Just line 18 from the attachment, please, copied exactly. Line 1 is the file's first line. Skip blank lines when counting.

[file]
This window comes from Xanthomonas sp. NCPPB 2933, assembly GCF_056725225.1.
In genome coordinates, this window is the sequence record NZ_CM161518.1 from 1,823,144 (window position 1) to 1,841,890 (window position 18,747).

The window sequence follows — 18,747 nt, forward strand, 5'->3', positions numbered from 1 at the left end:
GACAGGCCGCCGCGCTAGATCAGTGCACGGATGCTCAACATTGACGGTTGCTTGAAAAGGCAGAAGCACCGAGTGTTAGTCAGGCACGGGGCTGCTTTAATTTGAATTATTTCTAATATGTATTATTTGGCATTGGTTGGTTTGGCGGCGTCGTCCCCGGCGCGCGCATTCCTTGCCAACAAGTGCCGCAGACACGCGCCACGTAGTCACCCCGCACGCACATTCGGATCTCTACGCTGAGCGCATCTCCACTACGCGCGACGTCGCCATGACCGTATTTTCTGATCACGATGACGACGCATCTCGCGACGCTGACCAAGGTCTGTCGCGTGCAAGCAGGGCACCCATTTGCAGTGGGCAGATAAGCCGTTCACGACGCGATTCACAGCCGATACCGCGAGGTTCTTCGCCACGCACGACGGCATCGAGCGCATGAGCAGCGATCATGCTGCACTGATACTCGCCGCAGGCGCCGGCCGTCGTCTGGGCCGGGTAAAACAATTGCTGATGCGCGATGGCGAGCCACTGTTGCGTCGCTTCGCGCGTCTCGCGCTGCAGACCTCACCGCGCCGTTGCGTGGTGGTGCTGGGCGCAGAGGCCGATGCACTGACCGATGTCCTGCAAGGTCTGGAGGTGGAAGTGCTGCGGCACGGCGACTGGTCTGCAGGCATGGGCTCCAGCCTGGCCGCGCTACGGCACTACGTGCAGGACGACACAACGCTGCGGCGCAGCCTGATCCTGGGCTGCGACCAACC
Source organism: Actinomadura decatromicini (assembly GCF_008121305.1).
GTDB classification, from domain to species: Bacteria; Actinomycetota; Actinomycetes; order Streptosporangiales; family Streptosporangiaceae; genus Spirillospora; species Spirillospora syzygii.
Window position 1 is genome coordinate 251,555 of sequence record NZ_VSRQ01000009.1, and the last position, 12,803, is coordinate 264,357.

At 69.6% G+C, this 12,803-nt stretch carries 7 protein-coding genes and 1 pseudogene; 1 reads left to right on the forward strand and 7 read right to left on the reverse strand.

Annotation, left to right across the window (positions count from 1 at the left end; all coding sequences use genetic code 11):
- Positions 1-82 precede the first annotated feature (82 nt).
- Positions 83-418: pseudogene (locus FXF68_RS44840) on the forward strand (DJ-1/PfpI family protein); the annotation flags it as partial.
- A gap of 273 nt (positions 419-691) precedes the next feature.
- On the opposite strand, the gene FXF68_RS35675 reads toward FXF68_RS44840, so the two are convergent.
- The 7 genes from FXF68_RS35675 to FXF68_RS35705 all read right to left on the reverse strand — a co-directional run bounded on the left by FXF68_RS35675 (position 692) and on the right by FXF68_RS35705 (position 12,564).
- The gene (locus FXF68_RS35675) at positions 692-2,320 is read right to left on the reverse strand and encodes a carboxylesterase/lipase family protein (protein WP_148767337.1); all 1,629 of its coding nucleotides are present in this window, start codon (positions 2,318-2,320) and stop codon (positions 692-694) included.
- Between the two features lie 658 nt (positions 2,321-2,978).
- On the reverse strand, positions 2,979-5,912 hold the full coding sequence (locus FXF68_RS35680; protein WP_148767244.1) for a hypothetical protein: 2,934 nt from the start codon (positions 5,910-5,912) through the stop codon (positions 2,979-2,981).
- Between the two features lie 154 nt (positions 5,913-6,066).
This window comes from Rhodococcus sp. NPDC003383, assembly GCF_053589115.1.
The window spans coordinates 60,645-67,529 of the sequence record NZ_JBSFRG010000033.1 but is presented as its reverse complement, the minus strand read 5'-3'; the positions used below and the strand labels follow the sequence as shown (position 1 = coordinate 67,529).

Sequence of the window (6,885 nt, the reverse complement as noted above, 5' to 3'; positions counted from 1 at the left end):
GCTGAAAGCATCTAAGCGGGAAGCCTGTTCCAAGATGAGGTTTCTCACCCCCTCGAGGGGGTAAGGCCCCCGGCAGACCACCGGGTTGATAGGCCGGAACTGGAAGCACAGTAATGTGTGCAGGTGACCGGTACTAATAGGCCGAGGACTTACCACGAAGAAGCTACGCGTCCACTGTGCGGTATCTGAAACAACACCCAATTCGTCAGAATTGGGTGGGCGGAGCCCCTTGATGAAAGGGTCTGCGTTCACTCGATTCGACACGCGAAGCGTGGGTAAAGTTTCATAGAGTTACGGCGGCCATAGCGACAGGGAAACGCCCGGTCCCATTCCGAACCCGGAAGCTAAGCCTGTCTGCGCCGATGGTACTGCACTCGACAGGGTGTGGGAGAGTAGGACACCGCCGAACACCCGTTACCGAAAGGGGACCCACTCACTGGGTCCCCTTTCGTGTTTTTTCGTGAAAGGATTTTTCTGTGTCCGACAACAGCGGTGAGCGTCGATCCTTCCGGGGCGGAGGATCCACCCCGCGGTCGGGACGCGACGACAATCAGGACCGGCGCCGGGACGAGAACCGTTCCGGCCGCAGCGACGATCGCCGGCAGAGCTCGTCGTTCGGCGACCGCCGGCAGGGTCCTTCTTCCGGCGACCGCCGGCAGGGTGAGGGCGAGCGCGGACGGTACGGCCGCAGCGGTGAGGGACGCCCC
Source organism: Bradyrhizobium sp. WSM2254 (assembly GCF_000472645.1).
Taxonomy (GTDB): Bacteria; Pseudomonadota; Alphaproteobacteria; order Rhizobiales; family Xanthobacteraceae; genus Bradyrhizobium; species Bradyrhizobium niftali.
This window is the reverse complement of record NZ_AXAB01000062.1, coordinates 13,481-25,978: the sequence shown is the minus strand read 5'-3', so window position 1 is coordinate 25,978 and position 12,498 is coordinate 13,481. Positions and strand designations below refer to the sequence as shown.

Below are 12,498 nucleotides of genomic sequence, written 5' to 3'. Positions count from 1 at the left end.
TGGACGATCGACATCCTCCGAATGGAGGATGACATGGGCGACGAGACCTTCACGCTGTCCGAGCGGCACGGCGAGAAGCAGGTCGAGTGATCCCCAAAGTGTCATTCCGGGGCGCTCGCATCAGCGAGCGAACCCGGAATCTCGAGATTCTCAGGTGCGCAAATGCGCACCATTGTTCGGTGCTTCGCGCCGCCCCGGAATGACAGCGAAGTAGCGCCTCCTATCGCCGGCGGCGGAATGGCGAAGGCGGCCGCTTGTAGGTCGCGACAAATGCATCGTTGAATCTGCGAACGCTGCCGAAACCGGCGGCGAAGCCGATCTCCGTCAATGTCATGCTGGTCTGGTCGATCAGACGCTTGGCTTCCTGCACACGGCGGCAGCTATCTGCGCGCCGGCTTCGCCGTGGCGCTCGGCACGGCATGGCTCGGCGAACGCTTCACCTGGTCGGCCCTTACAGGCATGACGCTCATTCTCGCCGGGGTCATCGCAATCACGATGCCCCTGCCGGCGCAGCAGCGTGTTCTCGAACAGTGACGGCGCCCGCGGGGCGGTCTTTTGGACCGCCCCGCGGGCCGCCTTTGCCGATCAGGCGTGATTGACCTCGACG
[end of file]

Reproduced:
- Between the two features lie 154 nt (positions 5,913-6,066).